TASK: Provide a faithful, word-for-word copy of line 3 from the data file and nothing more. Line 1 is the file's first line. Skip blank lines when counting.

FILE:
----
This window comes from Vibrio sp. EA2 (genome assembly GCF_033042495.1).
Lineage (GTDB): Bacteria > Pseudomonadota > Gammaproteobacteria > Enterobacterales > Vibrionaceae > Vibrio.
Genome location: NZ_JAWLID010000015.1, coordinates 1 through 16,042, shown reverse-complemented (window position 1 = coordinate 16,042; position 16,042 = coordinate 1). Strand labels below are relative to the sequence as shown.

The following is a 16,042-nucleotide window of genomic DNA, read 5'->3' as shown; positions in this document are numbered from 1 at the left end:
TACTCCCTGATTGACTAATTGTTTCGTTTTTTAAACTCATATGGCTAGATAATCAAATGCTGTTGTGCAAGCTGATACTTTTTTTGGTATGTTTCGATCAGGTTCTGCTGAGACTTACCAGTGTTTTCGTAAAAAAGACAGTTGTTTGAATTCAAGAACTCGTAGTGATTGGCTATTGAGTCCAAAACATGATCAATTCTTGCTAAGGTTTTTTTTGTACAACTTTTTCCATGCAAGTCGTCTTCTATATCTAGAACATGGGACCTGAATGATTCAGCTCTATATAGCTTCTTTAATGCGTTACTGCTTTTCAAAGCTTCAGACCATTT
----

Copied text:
Genome location: NZ_JAWLID010000015.1, coordinates 1 through 16,042, shown reverse-complemented (window position 1 = coordinate 16,042; position 16,042 = coordinate 1). Strand labels below are relative to the sequence as shown.